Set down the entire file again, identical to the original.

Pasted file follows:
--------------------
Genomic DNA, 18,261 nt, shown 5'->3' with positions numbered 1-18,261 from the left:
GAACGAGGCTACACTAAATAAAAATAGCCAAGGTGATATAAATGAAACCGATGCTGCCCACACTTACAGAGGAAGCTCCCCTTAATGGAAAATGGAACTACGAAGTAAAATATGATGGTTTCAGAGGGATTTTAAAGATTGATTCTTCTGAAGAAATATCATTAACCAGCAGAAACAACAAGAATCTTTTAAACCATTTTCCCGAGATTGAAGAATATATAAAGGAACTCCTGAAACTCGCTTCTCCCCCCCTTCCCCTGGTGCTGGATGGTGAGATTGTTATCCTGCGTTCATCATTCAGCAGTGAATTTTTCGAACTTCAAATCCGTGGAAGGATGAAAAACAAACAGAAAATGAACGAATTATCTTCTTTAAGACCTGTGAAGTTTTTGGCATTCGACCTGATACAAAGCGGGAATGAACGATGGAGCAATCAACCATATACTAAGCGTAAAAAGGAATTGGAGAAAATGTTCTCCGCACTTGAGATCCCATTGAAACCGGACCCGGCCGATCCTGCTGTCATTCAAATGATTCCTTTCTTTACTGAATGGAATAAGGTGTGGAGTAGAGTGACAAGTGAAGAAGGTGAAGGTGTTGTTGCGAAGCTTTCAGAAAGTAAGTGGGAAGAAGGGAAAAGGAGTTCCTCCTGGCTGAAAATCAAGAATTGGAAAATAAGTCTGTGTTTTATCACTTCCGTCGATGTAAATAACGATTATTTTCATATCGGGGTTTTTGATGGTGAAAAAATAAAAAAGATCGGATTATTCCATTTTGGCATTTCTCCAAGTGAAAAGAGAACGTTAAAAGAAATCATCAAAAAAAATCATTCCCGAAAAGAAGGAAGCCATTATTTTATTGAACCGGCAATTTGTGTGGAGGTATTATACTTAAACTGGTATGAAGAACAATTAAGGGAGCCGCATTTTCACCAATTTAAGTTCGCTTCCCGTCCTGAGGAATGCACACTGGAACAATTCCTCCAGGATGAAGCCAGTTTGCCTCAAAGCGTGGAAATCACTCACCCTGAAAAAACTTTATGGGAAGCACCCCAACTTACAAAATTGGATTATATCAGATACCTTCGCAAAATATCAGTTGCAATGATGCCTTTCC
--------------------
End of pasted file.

Genomic DNA, 18,261 nt, shown 5'->3' with positions numbered 1-18,261 from the left:
GAACGAGGCTACACTAAATAAAAATAGCCAAGGTGATATAAATGAAACCGATGCTGCCCACACTTACAGAGGAAGCTCCCCTTAATGGAAAATGGAACTACGAAGTAAAATATGATGGTTTCAGAGGGATTTTAAAGATTGATTCTTCTGAAGAAATATCATTAACCAGCAGAAACAACAAGAATCTTTTAAACCATTTTCCCGAGATTGAAGAATATATAAAGGAACTCCTGAAACTCGCTTCTCCCCCCCTTCCCCTGGTGCTGGATGGTGAGATTGTTATCCTGCGTTCATCATTCAGCAGTGAATTTTTCGAACTTCAAATCCGTGGAAGGATGAAAAACAAACAGAAAATGAACGAATTATCTTCTTTAAGACCTGTGAAGTTTTTGGCATTCGACCTGATACAAAGCGGGAATGAACGATGGAGCAATCAACCATATACTAAGCGTAAAAAGGAATTGGAGAAAATGTTCTCCGCACTTGAGATCCCATTGAAACCGGACCCGGCCGATCCTGCTGTCATTCAAATGATTCCTTTCTTTACTGAATGGAATAAGGTGTGGAGTAGAGTGACAAGTGAAGAAGGTGAAGGTGTTGTTGCGAAGCTTTCAGAAAGTAAGTGGGAAGAAGGGAAAAGGAGTTCCTCCTGGCTGAAAATCAAGAATTGGAAAATAAGTCTGTGTTTTATCACTTCCGTCGATGTAAATAACGATTATTTTCATATCGGGGTTTTTGATGGTGAAAAAATAAAAAAGATCGGATTATTCCATTTTGGCATTTCTCCAAGTGAAAAGAGAACGTTAAAAGAAATCATCAAAAAAAATCATTCCCGAAAAGAAGGAAGCCATTATTTTATTGAACCGGCAATTTGTGTGGAGGTATTATACTTAAACTGGTATGAAGAACAATTAAGGGAGCCGCATTTTCACCAATTTAAGTTCGCTTCCCGTCCTGAGGAATGCACACTGGAACAATTCCTCCAGGATGAAGCCAGTTTGCCTCAAAGCGTGGAAATCACTCACCCTGAAAAAACTTTATGGGAAGCACCCCAACTTACAAAATTGGATTATATCAGATACCTTCGCAAAATATCAGTTGCAATGATGCCTTTCC